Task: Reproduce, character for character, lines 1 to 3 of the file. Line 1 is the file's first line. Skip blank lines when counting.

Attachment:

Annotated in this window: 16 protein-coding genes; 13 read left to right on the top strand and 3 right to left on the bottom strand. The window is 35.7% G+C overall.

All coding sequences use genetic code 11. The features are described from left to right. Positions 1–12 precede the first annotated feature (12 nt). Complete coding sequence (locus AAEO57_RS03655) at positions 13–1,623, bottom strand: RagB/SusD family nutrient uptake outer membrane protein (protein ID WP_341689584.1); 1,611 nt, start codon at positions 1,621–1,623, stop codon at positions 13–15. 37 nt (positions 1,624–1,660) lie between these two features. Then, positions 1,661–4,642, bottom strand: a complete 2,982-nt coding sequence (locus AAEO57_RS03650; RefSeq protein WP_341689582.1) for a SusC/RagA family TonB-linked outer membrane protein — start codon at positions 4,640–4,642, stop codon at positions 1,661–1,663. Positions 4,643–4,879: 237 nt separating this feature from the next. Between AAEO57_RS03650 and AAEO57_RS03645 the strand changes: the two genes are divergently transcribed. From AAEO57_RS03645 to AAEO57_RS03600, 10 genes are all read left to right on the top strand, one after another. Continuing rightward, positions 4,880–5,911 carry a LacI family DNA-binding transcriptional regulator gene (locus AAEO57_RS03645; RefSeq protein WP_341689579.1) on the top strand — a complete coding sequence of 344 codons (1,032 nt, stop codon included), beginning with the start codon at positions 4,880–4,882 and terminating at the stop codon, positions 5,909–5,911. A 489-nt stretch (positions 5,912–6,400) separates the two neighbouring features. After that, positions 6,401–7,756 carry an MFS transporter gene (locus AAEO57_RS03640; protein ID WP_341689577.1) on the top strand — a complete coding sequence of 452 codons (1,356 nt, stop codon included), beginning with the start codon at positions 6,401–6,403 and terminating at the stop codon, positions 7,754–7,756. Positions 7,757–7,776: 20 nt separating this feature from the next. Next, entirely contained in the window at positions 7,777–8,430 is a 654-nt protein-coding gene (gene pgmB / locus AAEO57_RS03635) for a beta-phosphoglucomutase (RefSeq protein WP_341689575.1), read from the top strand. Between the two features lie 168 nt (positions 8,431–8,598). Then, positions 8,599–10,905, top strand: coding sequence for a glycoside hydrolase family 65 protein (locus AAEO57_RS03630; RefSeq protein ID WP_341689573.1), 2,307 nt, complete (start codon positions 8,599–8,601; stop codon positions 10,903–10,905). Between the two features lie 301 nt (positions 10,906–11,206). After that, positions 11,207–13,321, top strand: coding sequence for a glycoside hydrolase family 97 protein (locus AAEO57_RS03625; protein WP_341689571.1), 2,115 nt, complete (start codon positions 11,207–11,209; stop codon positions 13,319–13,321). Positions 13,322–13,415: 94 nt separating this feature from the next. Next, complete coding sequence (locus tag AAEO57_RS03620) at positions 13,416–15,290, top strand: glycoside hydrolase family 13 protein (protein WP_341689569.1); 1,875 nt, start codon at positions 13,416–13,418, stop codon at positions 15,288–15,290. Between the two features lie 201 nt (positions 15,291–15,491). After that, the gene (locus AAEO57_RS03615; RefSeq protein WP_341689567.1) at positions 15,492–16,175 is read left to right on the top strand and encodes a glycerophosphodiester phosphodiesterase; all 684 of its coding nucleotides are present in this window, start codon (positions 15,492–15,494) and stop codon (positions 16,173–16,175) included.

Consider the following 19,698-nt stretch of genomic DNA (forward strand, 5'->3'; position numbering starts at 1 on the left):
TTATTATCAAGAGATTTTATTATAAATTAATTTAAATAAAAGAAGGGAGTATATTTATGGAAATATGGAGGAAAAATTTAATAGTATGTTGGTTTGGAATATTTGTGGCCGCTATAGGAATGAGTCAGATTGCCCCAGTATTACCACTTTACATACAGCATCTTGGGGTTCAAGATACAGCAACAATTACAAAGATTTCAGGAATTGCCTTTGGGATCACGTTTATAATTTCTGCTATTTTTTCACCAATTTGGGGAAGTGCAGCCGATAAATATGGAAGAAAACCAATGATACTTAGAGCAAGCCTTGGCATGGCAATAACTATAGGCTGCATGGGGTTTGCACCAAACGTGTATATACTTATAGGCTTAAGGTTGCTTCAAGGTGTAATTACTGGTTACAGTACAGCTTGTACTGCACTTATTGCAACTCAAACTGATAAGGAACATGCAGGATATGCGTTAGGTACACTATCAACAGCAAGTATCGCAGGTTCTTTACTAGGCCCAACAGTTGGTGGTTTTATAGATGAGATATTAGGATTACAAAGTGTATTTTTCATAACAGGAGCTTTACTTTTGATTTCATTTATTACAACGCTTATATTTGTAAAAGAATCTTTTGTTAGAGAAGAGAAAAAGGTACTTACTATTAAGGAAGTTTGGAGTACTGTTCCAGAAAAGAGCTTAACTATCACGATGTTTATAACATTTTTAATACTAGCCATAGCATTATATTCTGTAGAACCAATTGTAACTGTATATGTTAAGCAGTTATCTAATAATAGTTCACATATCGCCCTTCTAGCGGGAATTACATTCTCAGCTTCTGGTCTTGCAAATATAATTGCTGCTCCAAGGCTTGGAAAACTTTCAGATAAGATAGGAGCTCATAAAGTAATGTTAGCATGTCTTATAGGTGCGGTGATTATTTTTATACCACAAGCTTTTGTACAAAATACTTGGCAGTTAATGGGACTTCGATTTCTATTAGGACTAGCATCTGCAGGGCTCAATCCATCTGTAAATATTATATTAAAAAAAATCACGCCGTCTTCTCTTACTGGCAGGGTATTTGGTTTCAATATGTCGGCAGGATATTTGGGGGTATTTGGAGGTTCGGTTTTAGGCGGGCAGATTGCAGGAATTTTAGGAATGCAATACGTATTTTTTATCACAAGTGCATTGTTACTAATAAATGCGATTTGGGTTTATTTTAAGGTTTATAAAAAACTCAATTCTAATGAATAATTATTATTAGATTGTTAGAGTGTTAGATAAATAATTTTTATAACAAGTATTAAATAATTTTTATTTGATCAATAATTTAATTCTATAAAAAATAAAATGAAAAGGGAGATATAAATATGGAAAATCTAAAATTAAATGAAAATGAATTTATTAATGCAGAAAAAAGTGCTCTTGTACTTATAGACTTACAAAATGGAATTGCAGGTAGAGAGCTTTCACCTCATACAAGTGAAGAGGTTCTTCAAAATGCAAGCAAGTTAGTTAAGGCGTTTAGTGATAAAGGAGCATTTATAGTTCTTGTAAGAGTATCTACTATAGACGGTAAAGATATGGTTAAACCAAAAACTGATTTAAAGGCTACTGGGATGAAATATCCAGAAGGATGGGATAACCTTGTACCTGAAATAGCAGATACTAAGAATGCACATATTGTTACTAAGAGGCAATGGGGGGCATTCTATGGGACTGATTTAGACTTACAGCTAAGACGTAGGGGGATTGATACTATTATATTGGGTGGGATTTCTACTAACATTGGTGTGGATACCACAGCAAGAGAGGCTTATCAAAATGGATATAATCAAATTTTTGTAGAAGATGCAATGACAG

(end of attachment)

Annotated in this window: 16 protein-coding genes; 13 read left to right on the top strand and 3 right to left on the bottom strand. The window is 35.7% G+C overall.

All coding sequences use genetic code 11. The features are described from left to right. Positions 1–12 precede the first annotated feature (12 nt). Complete coding sequence (locus AAEO57_RS03655) at positions 13–1,623, bottom strand: RagB/SusD family nutrient uptake outer membrane protein (protein ID WP_341689584.1); 1,611 nt, start codon at positions 1,621–1,623, stop codon at positions 13–15. 37 nt (positions 1,624–1,660) lie between these two features. Then, positions 1,661–4,642, bottom strand: a complete 2,982-nt coding sequence (locus AAEO57_RS03650; RefSeq protein WP_341689582.1) for a SusC/RagA family TonB-linked outer membrane protein — start codon at positions 4,640–4,642, stop codon at positions 1,661–1,663. Positions 4,643–4,879: 237 nt separating this feature from the next. Between AAEO57_RS03650 and AAEO57_RS03645 the strand changes: the two genes are divergently transcribed. From AAEO57_RS03645 to AAEO57_RS03600, 10 genes are all read left to right on the top strand, one after another. Continuing rightward, positions 4,880–5,911 carry a LacI family DNA-binding transcriptional regulator gene (locus AAEO57_RS03645; RefSeq protein WP_341689579.1) on the top strand — a complete coding sequence of 344 codons (1,032 nt, stop codon included), beginning with the start codon at positions 4,880–4,882 and terminating at the stop codon, positions 5,909–5,911. A 489-nt stretch (positions 5,912–6,400) separates the two neighbouring features. After that, positions 6,401–7,756 carry an MFS transporter gene (locus AAEO57_RS03640; protein ID WP_341689577.1) on the top strand — a complete coding sequence of 452 codons (1,356 nt, stop codon included), beginning with the start codon at positions 6,401–6,403 and terminating at the stop codon, positions 7,754–7,756. Positions 7,757–7,776: 20 nt separating this feature from the next. Next, entirely contained in the window at positions 7,777–8,430 is a 654-nt protein-coding gene (gene pgmB / locus AAEO57_RS03635) for a beta-phosphoglucomutase (RefSeq protein WP_341689575.1), read from the top strand. Between the two features lie 168 nt (positions 8,431–8,598). Then, positions 8,599–10,905, top strand: coding sequence for a glycoside hydrolase family 65 protein (locus AAEO57_RS03630; RefSeq protein ID WP_341689573.1), 2,307 nt, complete (start codon positions 8,599–8,601; stop codon positions 10,903–10,905). Between the two features lie 301 nt (positions 10,906–11,206). After that, positions 11,207–13,321, top strand: coding sequence for a glycoside hydrolase family 97 protein (locus AAEO57_RS03625; protein WP_341689571.1), 2,115 nt, complete (start codon positions 11,207–11,209; stop codon positions 13,319–13,321). Positions 13,322–13,415: 94 nt separating this feature from the next. Next, complete coding sequence (locus tag AAEO57_RS03620) at positions 13,416–15,290, top strand: glycoside hydrolase family 13 protein (protein WP_341689569.1); 1,875 nt, start codon at positions 13,416–13,418, stop codon at positions 15,288–15,290. Between the two features lie 201 nt (positions 15,291–15,491). After that, the gene (locus AAEO57_RS03615; RefSeq protein WP_341689567.1) at positions 15,492–16,175 is read left to right on the top strand and encodes a glycerophosphodiester phosphodiesterase; all 684 of its coding nucleotides are present in this window, start codon (positions 15,492–15,494) and stop codon (positions 16,173–16,175) included.

Consider the following 19,698-nt stretch of genomic DNA (forward strand, 5'->3'; position numbering starts at 1 on the left):